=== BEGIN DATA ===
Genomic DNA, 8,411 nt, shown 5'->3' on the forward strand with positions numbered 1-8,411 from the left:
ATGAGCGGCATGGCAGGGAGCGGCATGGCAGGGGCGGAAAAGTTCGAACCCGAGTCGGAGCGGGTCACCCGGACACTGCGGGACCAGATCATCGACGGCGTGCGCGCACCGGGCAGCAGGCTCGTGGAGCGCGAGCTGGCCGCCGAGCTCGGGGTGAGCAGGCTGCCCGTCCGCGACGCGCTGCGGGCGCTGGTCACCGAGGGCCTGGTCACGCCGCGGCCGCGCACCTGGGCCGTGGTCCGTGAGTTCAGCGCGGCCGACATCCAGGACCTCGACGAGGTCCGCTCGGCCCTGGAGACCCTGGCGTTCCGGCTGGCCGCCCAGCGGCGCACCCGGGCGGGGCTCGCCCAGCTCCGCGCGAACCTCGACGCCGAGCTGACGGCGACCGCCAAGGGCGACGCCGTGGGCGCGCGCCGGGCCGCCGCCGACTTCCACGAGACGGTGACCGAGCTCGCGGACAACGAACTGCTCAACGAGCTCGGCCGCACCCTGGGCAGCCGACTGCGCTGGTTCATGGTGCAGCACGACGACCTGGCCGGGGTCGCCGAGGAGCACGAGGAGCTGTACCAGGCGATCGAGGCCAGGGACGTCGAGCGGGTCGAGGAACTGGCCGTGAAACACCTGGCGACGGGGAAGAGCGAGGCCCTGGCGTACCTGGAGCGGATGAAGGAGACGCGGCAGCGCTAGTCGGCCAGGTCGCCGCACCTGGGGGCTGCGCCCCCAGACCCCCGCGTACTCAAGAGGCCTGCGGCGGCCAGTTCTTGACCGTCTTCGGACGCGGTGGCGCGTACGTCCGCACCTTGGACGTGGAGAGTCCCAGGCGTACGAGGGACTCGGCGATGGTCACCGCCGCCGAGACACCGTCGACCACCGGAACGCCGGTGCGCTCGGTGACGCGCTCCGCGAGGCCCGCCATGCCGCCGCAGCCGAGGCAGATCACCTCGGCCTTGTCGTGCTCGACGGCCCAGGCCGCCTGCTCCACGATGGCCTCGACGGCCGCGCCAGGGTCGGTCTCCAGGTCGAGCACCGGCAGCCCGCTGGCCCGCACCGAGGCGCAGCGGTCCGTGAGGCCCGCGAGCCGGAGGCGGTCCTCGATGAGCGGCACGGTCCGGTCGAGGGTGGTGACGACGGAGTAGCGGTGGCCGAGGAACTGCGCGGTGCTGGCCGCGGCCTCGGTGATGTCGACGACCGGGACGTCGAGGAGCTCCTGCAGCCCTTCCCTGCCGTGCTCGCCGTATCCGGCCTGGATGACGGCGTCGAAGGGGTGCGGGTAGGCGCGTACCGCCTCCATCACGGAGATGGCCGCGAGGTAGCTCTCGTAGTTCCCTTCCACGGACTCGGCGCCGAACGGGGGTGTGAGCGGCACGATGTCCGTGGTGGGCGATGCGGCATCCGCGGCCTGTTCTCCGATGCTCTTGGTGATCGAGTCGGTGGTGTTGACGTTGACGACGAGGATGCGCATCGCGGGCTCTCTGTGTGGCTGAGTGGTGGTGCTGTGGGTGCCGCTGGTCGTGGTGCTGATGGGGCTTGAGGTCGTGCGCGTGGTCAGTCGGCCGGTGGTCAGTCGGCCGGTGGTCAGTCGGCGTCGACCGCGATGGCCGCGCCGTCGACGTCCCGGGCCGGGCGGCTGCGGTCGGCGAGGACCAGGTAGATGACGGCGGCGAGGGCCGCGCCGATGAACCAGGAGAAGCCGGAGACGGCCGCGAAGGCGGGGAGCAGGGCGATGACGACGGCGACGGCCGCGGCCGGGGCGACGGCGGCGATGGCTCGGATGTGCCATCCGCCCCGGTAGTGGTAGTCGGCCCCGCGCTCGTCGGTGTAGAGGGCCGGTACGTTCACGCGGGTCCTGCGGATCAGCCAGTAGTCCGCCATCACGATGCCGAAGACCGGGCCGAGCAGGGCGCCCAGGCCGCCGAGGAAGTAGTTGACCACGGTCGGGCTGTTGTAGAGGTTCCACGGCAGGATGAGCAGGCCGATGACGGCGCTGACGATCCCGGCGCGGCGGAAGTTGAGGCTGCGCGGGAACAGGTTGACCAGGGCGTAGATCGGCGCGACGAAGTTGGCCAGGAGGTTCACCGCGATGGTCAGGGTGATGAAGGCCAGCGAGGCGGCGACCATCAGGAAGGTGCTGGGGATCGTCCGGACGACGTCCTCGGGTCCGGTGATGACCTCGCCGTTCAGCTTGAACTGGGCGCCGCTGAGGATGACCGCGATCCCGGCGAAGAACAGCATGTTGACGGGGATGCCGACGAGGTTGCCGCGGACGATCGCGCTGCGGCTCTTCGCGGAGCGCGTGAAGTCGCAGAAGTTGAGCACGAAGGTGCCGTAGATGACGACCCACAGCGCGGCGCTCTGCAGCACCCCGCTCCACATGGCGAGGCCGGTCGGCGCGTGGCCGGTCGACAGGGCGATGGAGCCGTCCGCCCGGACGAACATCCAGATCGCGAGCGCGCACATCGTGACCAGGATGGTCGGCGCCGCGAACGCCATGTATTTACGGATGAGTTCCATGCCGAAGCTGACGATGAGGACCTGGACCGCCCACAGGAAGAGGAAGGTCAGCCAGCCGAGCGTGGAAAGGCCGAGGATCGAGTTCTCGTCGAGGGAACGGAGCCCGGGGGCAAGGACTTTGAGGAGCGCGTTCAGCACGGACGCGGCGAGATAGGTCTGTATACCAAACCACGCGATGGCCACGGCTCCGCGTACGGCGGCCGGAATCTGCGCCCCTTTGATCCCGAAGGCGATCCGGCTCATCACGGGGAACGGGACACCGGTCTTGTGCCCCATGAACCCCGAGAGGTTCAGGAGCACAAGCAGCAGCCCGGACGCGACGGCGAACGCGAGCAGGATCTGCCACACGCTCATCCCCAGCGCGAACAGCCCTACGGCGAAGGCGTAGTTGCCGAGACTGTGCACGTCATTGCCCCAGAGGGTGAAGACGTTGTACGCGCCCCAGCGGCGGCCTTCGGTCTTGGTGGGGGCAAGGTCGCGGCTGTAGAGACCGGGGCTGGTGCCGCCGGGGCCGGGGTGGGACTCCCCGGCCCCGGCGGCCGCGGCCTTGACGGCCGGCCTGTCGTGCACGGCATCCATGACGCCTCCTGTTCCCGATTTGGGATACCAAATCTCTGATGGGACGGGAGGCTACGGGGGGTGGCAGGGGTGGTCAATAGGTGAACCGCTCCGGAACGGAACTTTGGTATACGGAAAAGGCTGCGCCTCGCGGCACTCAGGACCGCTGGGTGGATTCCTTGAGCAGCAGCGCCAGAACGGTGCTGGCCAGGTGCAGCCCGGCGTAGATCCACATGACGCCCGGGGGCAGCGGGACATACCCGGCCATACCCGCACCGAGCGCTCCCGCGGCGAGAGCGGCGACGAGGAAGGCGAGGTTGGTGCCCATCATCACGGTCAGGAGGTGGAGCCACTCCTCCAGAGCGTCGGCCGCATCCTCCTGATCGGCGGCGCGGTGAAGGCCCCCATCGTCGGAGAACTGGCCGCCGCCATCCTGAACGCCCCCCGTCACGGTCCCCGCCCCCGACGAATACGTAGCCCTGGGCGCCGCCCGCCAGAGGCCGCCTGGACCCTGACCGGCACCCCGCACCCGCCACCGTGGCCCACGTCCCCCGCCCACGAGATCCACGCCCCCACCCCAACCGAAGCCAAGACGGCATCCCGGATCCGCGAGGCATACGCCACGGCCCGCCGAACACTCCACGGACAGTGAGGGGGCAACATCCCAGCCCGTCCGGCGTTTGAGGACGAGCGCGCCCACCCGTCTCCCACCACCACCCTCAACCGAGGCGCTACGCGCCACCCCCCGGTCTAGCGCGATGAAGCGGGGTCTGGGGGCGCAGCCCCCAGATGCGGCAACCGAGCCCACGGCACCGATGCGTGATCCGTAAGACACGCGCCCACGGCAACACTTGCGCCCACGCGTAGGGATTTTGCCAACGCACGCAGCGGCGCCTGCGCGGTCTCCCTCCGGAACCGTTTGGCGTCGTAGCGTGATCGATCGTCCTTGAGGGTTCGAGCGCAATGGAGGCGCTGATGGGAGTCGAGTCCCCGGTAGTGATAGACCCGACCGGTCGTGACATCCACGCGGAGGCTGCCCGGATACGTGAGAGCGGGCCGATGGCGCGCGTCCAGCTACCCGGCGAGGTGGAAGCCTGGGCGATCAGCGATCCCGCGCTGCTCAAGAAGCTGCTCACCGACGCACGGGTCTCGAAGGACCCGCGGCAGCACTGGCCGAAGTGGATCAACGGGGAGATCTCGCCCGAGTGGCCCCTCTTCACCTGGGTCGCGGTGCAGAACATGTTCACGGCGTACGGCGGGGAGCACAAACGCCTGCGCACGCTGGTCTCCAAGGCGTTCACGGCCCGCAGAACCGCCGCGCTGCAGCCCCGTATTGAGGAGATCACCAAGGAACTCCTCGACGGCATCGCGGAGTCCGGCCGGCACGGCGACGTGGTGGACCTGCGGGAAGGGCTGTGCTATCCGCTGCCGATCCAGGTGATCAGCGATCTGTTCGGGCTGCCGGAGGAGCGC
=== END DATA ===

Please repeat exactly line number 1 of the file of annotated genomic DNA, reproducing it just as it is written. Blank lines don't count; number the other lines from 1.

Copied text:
Genomic DNA, 8,411 nt, shown 5'->3' on the forward strand with positions numbered 1-8,411 from the left: